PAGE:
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Weekly Chizuk

Korach

Room for Error

Adapted from "Ha'aros" by Moreinu v'Rabbeinu HaGaon HaTzaddik Rav Zeidel Epstein, zt"l.

"Korach the son of Yitzhar, the son of Kohas, the son of Levi took [himself to one side] along with Dasan and Aviram, the sons of Eliav, and On the son of Peles, descendants of Reuven." (Bemidbar 16:1)

Rashi: Now what made Korach decide to quarrel with Moshe? He envied the high office given to Elitzafan the son of Uzziel whom Moshe appointed as head over the sons of Kohas by the [Divine] word. Korach claimed, "My father and his brothers were four [in number]" . Amram was the first, and his two sons received greatness - one a king and one a kohen gadol. Who is entitled to receive the second [position]? Is it not I, who am the son of Yitzhar, who is the second brother to Amram? And yet, he [Moshe] appointed the son of his youngest brother to be head! I hereby oppose him and will invalidate his word (Midrash Tanchuma Korach 1, Bemidbar Rabba 18:2). What did he do? He went and assembled two hundred and fifty men, heads of Sanhedrin, most of them from the tribe of Reuven, his neighbors. He dressed them with cloaks made entirely of blue wool. They came and stood before Moshe and asked him, "Does a cloak made entirely of blue wool require tzitzis, or is it exempt?" He replied, "It does require [tzitzis]." They began laughing at him [saying], "Is it possible that a cloak of another [colored] material, one string of blue wool exempts it [from the obligation of techeles], and this one, which is made entirely of blue wool, should not exempt itself? - [Midrash Tanchuma Korach 2, Bemidbar Rabba 18:3]

The Ribono Shel Olam created this world full of tests (nisyonos) for a person. The purpose of nisyonos is, as the Ramban explained, to uplift the person, to give him a challenge and an opportunity to grow in his spiritual stature. Often, these nisyonos are in the form of "room to make a mistake." A person has to struggle for clarity and not be misled by the camouflage and disguises the yetzer hara puts in front of him. He is given room to err. Two weeks ago, in parshas Beha'aloscha we discussed that even simple things, like garlic and onions, can be nisyonos. A person can err regarding the most straightforward and obvious things.

Last week, when Moshe Rabbeinu sent out the Meraglim he said: . Normally we translate: "You shall be courageous and take from the fruit of the land." But the word v'hischazaktem can also mean "strengthen yourself." It takes tremendous strength and effort to see properly and not make mistakes. Remember, and remember, and remember again that right in front of you there lurks room to make a mistake. And you have the ability to avoid it. This week, in Korach we see that even the highest levels, Ruach Hakodesh and prophecy, can be nisyonos. Korach teaches us that even the greatest people are apt to err also.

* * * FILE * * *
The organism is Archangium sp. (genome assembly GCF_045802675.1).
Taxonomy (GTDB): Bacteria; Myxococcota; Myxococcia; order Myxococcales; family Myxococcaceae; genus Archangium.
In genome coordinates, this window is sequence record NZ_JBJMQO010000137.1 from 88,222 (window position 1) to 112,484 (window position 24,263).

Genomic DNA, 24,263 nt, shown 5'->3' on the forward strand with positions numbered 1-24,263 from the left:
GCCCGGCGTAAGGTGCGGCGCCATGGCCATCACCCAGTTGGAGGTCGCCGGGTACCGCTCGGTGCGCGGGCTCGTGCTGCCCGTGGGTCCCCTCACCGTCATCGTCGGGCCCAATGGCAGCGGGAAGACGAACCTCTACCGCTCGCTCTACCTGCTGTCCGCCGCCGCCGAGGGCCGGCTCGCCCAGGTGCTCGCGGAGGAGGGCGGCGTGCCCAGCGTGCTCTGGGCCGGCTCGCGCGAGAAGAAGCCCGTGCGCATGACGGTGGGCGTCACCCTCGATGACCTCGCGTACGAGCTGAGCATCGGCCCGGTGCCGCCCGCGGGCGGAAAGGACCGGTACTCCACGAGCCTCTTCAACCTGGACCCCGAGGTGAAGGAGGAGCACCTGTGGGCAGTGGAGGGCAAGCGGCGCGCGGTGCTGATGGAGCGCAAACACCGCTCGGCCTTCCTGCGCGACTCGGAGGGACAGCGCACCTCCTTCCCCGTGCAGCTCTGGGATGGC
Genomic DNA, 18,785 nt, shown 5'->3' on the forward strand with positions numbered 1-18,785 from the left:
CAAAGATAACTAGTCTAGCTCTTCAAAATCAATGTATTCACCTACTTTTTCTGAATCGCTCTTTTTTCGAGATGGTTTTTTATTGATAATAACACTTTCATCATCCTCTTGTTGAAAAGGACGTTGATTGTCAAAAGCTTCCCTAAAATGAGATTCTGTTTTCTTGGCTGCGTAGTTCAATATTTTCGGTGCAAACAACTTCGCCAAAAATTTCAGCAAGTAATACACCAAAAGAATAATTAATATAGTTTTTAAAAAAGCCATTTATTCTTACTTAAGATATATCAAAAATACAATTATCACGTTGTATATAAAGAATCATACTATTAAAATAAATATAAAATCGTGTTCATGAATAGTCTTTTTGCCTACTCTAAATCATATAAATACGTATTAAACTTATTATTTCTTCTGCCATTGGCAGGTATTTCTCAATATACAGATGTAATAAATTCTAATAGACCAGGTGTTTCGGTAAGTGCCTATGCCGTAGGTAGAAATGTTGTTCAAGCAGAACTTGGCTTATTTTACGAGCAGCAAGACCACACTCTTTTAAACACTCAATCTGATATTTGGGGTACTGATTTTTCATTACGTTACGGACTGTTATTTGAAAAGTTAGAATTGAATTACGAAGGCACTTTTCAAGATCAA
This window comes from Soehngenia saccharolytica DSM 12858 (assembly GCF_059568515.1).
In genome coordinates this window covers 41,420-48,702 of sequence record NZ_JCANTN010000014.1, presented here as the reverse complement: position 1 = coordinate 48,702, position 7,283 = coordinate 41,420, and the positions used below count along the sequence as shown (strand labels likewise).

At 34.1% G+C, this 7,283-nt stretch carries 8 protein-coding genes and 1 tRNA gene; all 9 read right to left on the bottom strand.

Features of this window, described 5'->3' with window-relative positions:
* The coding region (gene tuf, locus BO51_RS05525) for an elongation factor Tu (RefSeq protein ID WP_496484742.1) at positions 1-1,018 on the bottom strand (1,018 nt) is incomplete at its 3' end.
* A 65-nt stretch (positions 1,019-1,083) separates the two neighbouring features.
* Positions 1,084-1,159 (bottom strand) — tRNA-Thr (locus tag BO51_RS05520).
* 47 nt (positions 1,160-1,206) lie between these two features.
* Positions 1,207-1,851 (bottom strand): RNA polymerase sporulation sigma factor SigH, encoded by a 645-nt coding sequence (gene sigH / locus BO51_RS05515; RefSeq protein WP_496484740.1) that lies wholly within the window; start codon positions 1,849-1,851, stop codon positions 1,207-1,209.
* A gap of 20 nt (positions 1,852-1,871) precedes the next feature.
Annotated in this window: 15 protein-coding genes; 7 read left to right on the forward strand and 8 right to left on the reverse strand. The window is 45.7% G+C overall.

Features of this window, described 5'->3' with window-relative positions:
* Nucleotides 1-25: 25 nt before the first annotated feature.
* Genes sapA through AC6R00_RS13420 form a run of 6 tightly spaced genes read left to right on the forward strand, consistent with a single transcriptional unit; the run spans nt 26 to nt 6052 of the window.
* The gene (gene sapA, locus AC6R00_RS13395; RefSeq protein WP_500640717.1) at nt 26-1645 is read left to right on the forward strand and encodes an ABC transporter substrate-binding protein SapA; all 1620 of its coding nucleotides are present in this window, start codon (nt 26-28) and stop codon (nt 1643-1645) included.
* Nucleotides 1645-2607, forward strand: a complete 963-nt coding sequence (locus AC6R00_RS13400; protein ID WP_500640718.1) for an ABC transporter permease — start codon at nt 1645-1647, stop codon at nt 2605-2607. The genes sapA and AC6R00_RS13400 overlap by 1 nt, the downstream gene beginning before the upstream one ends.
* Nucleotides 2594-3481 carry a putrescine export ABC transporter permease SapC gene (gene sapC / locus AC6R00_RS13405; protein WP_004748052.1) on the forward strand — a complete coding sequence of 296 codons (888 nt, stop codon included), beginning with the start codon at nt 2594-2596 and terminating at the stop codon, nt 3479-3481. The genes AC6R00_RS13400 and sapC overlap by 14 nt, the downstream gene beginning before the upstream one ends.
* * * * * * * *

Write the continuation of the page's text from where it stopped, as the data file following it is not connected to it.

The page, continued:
But what did Korach, who was so exceptionally astute, see [to commit] this folly? His vision deceived him. He saw [prophetically] a chain of great people descended from him: Shmuel, who is equal [in importance] to Moshe and Aaron. He [Korach] said, "For his sake I will be spared. [He also saw] twenty-four watches [of Levites] emanating from his grandsons, all prophesying through the holy spirit He said, "Is it possible that all this greatness is destined to emanate from me, and I should remain silent?" Therefore, he participated [in the rebellion] to reach that prerogative, for he had heard from Moshe that they would all perish and one would escape [death]: "the one whom the Lord chooses - he is the holy one." He erred in thinking that it referred to him. He, however, did not "see" properly, for his sons repented [and thus did not die at that time]. Moshe, however, saw this. - [Midrash Tanchuma, Korach 5, and Bemidbar Rabba 18:8]

Korach had a prophecy. He clearly saw a great future for his descendants. He was invincible. He wasn't going to perish in his battle against Moshe Rabbeinu. So he must be right! Why didn't he think that maybe things would turn out differently? That never occurred to him. He had a brilliant mind and figured out all the angles. With his genius he had it all worked out. Why didn't he think of the possibility that his children would do teshuvah and move over to Moshe Rabbeinu's side? Or Moshe Rabbeinu with all his merits would somehow succeed even against the prophecy?

Rashi hints at this. Rashi adds the words: Moshe, however, saw." What does Rashi mean by this? Of course Moshe Rabbeinu saw. He was the greatest of neve'im and could see everything. We however, can't see. Isn't that simple? Why did Rashi have to add this in? The answer is that you might think that the truth was so hidden from Korach he really couldn't see. It wasn't his fault. He was misled by his prophecy. No! Moshe, however, saw. This is a sign that he too could see, if only he had tried. So why didn't he see? It didn't occur to him that there was room to make a mistake. And because he didn't take the mistake factor into account he was lost forever.